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Re: Trombone family compared to other families of instruments

Post by Basbasun » Sat Jul 06, 2019 11:48 am

I wold not use a modern basstrombone to play Mariavesper by Monteverdi, or Requiem by Mozart because ut does not hold its place because of and sound and texture. I would not use a sackbutt to play in a big band or a symphonyorchestra for the same reason. (Yes I know some orchestras play the Requiem on modern instruments, bu not me.)
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Re: Trombone family compared to other families of instruments

Post by brtnats » Mon Jul 08, 2019 9:05 am

Back to the original point, and not the early music digression, the modern bass trombone is special. I can think of no other instrument called to perform so many roles and functions as a bass trombone, and for that reason alone it deserves special attention as more than an enlarged tenor trombone. The modern bass trombone is commonly called to play parts written and conceived for:

-Bb tenor trombone
-Bb bass trombone
-F bass trombone
-G bass trombone
-F contrabass trombone
-Bb contrabass trombone

That’s at least 6 different orchestrations that are covered by 1 instrument! Taken in that context, the bass trombone isn’t just a big tenor. It’s a compromise instrument designed to fulfill many individualized roles in orchestras and bands.

I think the real trouble with nomenclature comes from the Bb/F TENOR trombone, but even then the relative reasons for the valves differentiate the instruments. The Bb/F tenorbass trombone almost always functions as a tenor trombone with a quick-change crook to facilitate alternate positions. I know you can point to low Eb-D-Db-C passages in tenor solo literature, and in a bit of tenor orchestral literature, to say that the F valve on a tenor trombone is also used to facilitate a fully chromatic instrument, but I’d argue those passages are exceptions and not norms. For every low Db I’ve seen in a tenor trombone part, I’ve probably played 50 Cs in T1.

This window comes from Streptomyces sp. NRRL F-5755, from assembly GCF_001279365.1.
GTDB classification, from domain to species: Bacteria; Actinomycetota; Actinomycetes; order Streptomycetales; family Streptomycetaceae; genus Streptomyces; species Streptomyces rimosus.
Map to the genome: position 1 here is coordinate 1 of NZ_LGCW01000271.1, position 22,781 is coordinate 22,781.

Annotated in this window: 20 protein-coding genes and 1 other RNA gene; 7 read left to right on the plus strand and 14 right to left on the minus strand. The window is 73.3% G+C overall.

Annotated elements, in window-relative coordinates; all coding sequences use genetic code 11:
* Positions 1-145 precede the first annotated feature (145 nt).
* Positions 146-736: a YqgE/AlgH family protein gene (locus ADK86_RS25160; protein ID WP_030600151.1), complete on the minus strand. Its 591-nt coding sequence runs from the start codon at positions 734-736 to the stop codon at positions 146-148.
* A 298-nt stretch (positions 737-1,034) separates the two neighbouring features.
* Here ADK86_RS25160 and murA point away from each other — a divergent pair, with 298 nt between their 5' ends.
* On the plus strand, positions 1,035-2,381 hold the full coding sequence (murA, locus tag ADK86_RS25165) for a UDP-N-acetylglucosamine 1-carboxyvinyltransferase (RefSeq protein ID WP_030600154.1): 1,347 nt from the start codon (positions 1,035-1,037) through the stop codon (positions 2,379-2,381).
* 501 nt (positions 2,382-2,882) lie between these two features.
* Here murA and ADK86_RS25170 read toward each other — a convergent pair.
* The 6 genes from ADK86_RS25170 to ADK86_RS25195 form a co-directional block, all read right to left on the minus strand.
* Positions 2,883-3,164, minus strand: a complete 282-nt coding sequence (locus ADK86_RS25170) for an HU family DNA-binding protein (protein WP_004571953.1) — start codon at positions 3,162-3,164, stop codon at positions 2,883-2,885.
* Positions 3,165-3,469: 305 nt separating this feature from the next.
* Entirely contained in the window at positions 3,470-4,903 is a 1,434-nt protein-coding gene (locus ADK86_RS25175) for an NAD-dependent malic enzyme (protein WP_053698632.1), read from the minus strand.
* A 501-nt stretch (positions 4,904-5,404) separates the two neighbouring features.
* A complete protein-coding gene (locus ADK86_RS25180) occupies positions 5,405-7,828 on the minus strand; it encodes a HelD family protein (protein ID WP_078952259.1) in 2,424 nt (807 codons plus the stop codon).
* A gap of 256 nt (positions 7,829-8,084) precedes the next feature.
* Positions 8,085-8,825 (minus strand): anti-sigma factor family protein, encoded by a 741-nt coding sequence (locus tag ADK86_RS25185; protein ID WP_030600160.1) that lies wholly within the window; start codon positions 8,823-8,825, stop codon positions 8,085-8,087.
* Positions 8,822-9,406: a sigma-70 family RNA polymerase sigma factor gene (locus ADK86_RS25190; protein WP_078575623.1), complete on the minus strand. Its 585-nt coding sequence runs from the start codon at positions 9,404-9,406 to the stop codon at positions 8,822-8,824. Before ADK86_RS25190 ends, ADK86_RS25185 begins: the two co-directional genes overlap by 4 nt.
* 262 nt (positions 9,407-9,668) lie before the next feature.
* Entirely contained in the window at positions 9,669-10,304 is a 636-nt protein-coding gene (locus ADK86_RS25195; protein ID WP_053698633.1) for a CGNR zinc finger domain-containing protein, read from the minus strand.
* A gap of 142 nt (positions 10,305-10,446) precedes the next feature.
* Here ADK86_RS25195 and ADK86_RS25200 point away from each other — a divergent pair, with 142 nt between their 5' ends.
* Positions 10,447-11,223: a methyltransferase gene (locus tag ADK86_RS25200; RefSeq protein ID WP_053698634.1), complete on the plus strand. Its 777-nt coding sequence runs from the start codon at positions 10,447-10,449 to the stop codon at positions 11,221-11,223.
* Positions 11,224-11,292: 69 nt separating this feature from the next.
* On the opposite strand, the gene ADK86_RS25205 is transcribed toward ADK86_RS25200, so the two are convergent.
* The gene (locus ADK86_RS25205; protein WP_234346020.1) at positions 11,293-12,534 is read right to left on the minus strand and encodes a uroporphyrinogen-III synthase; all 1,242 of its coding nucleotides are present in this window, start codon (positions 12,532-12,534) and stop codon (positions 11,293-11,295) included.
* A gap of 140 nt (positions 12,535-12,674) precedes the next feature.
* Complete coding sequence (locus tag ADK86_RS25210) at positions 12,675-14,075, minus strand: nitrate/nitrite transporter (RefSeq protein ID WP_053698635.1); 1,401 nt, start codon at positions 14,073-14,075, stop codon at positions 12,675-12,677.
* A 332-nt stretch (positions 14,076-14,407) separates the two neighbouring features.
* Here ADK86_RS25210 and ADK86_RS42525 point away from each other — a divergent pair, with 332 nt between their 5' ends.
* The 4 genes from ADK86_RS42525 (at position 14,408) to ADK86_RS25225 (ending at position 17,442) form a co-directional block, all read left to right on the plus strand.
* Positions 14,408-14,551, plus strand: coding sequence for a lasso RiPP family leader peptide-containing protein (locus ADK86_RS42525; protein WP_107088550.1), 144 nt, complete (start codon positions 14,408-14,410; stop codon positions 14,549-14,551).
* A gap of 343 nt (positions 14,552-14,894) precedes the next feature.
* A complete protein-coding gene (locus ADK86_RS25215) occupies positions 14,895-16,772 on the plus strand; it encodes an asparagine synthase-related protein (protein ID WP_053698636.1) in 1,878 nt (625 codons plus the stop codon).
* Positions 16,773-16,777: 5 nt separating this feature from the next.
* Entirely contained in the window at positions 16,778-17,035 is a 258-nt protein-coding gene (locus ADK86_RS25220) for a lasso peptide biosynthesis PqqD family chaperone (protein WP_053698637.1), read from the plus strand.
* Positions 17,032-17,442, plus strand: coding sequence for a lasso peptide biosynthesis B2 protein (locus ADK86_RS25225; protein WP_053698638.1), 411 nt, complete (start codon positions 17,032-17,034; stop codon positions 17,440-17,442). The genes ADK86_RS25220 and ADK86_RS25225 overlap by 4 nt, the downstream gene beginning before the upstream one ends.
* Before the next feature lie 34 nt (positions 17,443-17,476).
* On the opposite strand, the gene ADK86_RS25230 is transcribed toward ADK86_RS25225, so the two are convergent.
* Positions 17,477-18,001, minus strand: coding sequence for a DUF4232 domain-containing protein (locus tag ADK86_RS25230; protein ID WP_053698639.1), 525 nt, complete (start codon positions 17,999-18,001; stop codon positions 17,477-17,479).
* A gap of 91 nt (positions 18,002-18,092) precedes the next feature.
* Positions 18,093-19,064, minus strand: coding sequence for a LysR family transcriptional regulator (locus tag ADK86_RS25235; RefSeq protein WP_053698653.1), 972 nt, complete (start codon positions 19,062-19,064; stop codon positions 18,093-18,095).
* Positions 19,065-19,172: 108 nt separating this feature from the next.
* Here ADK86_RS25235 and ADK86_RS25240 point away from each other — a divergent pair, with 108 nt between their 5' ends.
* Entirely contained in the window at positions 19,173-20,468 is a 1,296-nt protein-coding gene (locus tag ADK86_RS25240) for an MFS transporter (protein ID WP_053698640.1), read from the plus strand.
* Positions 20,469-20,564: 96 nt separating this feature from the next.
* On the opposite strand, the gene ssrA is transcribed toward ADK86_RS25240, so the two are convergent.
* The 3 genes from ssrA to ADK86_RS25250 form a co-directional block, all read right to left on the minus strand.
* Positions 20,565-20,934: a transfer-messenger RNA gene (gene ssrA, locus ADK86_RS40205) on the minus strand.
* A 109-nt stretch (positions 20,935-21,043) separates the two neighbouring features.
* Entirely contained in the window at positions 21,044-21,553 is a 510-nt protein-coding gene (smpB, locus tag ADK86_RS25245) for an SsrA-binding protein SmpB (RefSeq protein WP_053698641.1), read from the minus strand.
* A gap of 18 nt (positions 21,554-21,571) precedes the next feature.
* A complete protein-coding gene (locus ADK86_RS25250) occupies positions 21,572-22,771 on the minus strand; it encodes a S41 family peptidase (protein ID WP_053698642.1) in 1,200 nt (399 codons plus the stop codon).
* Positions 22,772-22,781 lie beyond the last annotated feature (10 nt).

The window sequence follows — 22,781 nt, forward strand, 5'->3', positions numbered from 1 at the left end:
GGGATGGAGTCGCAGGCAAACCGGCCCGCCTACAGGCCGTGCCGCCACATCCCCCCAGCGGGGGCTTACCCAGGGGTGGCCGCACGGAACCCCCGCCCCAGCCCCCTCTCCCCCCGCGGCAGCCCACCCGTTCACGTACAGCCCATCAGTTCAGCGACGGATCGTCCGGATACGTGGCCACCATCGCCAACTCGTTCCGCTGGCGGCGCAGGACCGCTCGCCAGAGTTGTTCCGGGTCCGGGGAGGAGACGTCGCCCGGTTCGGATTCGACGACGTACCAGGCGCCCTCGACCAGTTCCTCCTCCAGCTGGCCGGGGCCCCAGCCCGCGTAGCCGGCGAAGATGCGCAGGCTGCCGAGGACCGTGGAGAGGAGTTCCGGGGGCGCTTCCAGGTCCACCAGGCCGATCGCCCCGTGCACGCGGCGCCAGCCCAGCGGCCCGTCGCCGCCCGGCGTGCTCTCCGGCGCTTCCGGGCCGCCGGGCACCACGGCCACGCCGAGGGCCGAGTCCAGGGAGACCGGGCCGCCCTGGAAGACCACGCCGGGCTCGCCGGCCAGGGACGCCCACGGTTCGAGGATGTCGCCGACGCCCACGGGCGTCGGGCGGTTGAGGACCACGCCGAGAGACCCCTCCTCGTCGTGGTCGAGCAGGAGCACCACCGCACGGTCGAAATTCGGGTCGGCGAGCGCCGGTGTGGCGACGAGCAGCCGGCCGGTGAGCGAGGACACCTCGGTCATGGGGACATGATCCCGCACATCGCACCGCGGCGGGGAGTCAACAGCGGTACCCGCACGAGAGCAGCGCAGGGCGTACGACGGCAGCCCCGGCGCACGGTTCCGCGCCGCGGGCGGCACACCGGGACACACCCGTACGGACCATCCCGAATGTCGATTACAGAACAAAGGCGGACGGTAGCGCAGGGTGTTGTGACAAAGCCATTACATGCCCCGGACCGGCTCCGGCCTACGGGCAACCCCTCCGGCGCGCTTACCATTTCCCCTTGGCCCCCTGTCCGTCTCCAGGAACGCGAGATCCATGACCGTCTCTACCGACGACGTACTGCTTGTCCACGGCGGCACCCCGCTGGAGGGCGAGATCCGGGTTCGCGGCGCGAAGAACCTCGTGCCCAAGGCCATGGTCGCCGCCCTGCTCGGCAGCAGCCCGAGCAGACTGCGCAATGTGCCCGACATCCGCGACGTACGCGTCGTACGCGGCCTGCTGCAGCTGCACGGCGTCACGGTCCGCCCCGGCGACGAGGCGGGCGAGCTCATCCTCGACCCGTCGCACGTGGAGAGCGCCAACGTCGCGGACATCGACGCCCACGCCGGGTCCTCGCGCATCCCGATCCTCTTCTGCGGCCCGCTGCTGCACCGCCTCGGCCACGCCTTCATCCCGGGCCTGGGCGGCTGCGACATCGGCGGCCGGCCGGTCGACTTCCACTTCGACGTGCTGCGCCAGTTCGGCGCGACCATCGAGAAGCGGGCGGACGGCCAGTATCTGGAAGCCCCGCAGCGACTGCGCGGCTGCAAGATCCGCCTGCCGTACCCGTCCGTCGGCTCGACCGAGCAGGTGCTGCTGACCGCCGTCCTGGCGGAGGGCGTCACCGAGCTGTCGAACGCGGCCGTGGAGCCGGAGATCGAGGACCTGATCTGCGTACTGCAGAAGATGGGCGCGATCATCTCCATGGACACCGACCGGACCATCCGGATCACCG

On the bass, the basic function is often flipped. In band and orchestra parts on a bass trombone, I find myself using the F and D attachments as low range extensions as often as I’m using them for alternate positions. Different instrument, different function, and so different name.

So in my own limited universe, a tenor trombone is an instrument that can cover the alto-tenor-baritone ranges, and the bass is an instrument that can cover the tenor-baritone-bass-contrabass ranges. Different functions, different names.
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Re: Trombone family compared to other families of instruments

Post by imsevimse » Tue Jul 09, 2019 6:07 am

brtnats wrote:
Mon Jul 08, 2019 9:05 am
So in my own limited universe, a tenor trombone is an instrument that can cover the alto-tenor-baritone ranges, and the bass is an instrument that can cover the tenor-baritone-bass-contrabass ranges. Different functions, different names.
Yes a bass trombone can cover a big register and could play all those parts. Should we all play bass? :mrgreen: What about the sound? To me the alto, tenor, bass and contra are different sounds and then the instrument to use matters a lot. A smooth ballad in the tenor/alto register needs a tenor and if you want it played like Bill Watrous or Urbe Green you should probobly choose a small bore. If you play some high orchestra works by Mendelssohn you could do it on the tenor, but prefered easier on the alto. An old standard big band bass trombone part can often be covered on a large tenor with f-valve but a more modern big band chart calls for the bass trombone. The contra has a huge sound that you might want in some contexts even though the bass can cover the part and probably would do it easier. The register of a bass can cover all those functions but the sound of the alto, tenor and contra is hard to emulate on a bass trombone. I think that is good it motivates every size of trombone.

The sound of a g-bass can not be emulated on anything but a g-bass. It could be played on a bass trombone but not with a g-bass sound.

/Tom
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Re: Trombone family compared to other families of instruments

Post by brtnats » Tue Jul 09, 2019 6:12 am

imsevimse wrote:
Tue Jul 09, 2019 6:07 am